Action photography captures the excitement of a moment in time. Whether it’s a child playing in the park or an athlete competing in a major event, action photos are all about capturing the energy and movement of the subject. In order to take great action photos, you need to have a good understanding of shutter speed and how it can be used to freeze or blur motion. You also need to be able to anticipate the action, so that you can be ready to capture the subject at just the right moment. In this article, we’ll explain how to level up your action photography.
Action Photography Video Demo
In this article/video, we’ll start by showing you what to avoid for capturing an action photography shot, and then we’ll go through the artistic process of finding better picture angles to get to our final image. We cover these concepts and more for all cameras, including smartphones, in our Creative Photography 101 Course.
6 Steps to Better Action Photography
Avoid the “Walk Up” Shot
Before we get into the steps for capturing an exciting action photography shot, let’s talk about walk up shots and how to avoid them. To illustrate, we began this session by capturing a walk up shot of our model Derek doing a backflip on the beach. The shot is framed well enough, but the background is distracting and the picture angle is average at best. Unfortunately, this is the picture angle that most people would use when walking up with their smartphones or cameras to capture the action.
Use a Wide Angle Lens for Action Photography
First, lens choice. As a general rule, you want a lens that is as sharp and fast as possible. Depending on what you are shooting, you are likely going to want something that can get close to the action. If you are shooting a sport like baseball, hockey, soccer, football, or anything else with a large playing surface, your best bet is to purchase or rent a fast zoom lens such as a 70-200mm f2.8 or something similar. If you have good lighting, there are quite a few options for longer telephoto lenses that won’t break the bank but that will still provide great images.
For non sports action photography, start building your action photography shot by using a wide angle lens, such as a 15-35mm lens at 15mm, which will allow you to move in closer and actually get into the action.
- Large playing surface = Use a zoom lens to get close to the action.
- Smaller playing surface = Move around!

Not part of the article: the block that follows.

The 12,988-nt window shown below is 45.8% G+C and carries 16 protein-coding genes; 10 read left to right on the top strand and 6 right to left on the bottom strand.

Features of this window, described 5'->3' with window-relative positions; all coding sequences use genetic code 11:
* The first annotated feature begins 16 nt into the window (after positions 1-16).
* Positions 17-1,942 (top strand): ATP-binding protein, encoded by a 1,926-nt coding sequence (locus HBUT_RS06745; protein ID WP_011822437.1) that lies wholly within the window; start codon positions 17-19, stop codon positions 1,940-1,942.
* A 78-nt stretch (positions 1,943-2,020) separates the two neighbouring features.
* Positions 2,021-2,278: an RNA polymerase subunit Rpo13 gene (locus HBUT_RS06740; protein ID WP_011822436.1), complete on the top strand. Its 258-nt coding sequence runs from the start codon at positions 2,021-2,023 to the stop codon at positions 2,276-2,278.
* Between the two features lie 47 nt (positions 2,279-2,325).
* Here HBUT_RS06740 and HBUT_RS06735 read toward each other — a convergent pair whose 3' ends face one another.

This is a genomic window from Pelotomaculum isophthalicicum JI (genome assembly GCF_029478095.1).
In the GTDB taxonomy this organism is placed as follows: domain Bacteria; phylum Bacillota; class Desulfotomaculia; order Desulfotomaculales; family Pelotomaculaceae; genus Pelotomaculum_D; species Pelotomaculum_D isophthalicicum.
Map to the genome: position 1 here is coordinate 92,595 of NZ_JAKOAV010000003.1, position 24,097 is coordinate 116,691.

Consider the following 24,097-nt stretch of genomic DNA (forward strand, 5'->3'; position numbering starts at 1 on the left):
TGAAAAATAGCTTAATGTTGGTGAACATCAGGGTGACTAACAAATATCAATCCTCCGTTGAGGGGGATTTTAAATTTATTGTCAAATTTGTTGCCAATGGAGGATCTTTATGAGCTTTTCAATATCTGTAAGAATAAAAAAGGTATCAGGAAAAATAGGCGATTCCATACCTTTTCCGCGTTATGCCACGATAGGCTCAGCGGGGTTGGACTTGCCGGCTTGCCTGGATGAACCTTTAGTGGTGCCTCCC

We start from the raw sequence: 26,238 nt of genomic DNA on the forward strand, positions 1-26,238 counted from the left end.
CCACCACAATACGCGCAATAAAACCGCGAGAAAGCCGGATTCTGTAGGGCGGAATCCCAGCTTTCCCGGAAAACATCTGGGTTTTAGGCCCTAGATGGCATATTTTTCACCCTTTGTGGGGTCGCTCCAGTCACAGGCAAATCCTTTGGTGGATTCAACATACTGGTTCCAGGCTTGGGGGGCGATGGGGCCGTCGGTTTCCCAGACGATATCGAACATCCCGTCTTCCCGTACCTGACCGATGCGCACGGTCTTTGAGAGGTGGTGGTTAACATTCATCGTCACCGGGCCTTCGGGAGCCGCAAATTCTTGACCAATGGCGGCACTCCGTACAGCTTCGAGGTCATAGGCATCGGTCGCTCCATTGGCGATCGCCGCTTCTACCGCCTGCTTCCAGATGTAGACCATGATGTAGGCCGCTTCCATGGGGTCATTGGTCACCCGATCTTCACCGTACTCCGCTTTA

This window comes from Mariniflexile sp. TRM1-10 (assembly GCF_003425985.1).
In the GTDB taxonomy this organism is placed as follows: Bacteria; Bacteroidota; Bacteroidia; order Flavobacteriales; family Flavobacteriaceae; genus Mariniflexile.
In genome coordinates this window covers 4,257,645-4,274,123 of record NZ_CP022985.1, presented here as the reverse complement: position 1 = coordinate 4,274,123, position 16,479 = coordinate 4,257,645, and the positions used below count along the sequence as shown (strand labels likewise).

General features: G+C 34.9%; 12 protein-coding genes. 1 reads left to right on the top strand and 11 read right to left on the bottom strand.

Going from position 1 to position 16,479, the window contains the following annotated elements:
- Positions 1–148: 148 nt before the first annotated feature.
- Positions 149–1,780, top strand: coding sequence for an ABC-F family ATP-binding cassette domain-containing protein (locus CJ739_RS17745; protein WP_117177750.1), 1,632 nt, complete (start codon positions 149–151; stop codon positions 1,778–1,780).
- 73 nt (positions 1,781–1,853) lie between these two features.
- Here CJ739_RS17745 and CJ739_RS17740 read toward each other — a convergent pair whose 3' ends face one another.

Action Photography Composition
Rather than relying on a perfect background, we can look for creative picture angles that use available objects in our favor. For this shot, I chose to lie on the ground and shoot toward the sky, incorporating the palm trees that the model used to launch into a backflip. The trees (along with the sand that I’ll introduce later) serve as a thematic element for the beach, but they also help frame the subject, leaving plenty of negative space in the blue sky to highlight the backflip and make the model’s outfit pop against the background.
Pro Tip: Snap a reference shot. Ask your subject (or an assistant) to step in while framing your shot so that you don’t have to repeat the action because you didn’t frame it properly.
Whenever your subjects are moving in a direction, a basic rule of photography is to leave room in the direction the subject is moving. This rule is important because the viewer’s eyes are naturally drawn from the subject to whatever the subject is looking at or facing. If the subject is facing the edge of the frame, it leaves the viewer wondering where the subject is looking. Furthermore, if the subject is moving toward the end of the frame, it leaves the viewer wondering where the subject is going, leading the attention off of the image. Lastly, if the subject is moving toward the edge of the frame, the subject can seem confined and enclosed. As always, showing is more effective than explaining, so as you view these images, imagine how they would look if the subjects were cropped at the other end of the frame.
Dial In Your Exposure Settings